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A Man Who Has Nothing In Particular To Recommend Him Discusses All Sorts of Subjects at Random as Though He Knew Everything

Sublime Mundane Mashups

Teh Intarnets are great for mashups.

I remember reading about Renaissance artists who would hear about some stunning visual effect that could be achieved by grinding something strange for their pigments. They were vivisectionists and grave robbers and wannabe alchemists and cranks and geniuses. There was an underlying inventiveness and strong artistic chops too. It’s a fool that thinks a gimmick is going to carry you through your whole life.

There are possibilities that open up when technology marches forward. Most of these possibilities are mundane, or annoying. But inventive people just grab what’ s around and push what’s possible. What could you cobble together from the hoary old late-night interview format, done by someone that’s no good at it, interviewing someone who has made his whole life’s work riding the wave of his own sublime mediocrity? This, if you’re clever:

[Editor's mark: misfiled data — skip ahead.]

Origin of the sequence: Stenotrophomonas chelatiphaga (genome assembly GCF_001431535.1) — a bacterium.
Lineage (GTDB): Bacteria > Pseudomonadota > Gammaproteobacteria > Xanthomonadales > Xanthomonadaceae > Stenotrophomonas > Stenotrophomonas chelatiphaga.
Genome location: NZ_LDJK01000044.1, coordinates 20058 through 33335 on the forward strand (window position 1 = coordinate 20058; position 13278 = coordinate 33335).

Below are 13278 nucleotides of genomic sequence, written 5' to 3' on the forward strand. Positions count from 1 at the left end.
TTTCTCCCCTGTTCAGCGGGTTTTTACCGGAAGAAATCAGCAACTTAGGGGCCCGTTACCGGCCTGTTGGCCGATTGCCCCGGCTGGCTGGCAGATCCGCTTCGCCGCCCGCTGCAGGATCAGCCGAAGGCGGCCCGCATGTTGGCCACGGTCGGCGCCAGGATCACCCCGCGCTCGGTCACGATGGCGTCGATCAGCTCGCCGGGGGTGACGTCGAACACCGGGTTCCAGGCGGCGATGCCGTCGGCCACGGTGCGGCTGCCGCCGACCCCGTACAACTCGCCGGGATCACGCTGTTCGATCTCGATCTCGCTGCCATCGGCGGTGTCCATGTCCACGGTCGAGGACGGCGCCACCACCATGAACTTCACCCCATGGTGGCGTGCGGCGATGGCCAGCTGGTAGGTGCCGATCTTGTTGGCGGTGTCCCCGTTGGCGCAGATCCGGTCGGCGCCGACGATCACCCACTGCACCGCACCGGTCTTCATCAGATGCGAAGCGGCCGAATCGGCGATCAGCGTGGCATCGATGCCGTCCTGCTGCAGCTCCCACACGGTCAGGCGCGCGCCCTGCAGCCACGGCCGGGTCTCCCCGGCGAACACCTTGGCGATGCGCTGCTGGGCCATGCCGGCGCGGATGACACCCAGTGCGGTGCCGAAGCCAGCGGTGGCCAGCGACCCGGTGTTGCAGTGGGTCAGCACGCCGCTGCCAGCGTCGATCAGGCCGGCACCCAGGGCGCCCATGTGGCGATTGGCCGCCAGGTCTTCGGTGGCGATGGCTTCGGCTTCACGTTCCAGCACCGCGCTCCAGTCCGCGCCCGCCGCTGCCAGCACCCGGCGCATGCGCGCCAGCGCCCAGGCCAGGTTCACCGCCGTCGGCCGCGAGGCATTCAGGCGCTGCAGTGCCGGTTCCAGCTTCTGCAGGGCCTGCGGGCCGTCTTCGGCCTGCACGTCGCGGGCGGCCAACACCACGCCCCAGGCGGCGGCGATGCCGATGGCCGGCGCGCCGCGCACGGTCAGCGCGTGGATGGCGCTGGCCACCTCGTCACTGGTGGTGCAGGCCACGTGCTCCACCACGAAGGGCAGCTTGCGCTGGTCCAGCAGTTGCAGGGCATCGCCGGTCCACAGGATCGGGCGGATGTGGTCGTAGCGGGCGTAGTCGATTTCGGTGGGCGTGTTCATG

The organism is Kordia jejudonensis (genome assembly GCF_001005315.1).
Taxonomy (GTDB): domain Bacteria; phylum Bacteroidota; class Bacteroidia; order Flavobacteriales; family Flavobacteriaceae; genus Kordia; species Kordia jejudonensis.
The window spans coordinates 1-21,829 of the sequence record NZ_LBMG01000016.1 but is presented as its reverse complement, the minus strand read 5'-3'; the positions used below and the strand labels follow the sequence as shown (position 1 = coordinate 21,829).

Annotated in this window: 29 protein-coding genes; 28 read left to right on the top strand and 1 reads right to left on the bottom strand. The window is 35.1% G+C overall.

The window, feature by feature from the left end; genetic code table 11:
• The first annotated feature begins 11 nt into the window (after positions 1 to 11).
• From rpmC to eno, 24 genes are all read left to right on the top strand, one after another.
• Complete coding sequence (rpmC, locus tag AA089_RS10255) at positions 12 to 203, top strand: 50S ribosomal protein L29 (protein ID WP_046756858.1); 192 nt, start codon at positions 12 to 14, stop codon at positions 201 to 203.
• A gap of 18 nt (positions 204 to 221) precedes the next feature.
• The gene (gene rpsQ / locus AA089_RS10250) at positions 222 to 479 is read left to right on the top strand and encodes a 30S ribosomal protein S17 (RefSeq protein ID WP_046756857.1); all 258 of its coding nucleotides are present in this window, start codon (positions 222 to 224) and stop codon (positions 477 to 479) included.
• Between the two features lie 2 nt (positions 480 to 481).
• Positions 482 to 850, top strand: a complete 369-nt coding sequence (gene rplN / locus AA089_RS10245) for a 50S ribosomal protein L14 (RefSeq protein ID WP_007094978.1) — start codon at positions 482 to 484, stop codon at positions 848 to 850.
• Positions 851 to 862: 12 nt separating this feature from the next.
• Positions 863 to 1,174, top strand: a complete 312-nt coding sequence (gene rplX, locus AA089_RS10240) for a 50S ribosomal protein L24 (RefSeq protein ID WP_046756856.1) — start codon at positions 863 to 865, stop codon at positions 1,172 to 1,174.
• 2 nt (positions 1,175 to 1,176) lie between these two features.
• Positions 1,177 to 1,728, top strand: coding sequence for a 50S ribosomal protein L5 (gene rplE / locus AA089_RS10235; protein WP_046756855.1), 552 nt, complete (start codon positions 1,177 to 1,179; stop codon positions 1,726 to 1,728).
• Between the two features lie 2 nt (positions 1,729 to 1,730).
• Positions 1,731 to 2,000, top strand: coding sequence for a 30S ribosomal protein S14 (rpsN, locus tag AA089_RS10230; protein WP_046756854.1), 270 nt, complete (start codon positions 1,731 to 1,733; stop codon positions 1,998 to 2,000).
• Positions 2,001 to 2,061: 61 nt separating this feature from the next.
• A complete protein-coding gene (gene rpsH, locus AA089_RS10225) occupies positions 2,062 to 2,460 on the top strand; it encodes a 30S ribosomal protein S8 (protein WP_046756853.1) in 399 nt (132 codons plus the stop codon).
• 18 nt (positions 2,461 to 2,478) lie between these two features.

What could you do with what’s right there on your shelf? This, if you’re Oliver Laric:

(Thanks to for pointing out the Laric mashup)

3 Responses

  1. Yes, Pastor Jeff. Odd, great fun.

    I’ve sort of renounced postmodern kitsch bad-is-good soi-disant world weary non-sequitur campy enthusiasms, but I make a kind of exception for William Shatner.

    There is a kind of self-deprecation that approaches egomania. It’s fascinating.

  2. I think Shatner knows he’s not that good and plays that to his advantage. He’s much more fun than the person who thinks he’s talented when he’s not, and acts like an entitled jerk to boot — which is most of Hollywood.

    This discussion just brought to mind seeing Shatner in a cheesy industrial film in junior high shop class about general construction. Based on the clothes and toupee, it looked like it was made after the TV show and before the films. I imagine he was glad for the work, but to a 13-year-old who only knew him as Captain Kirk, it was odd to see him dressed in street clothes and wearing a hard hat.

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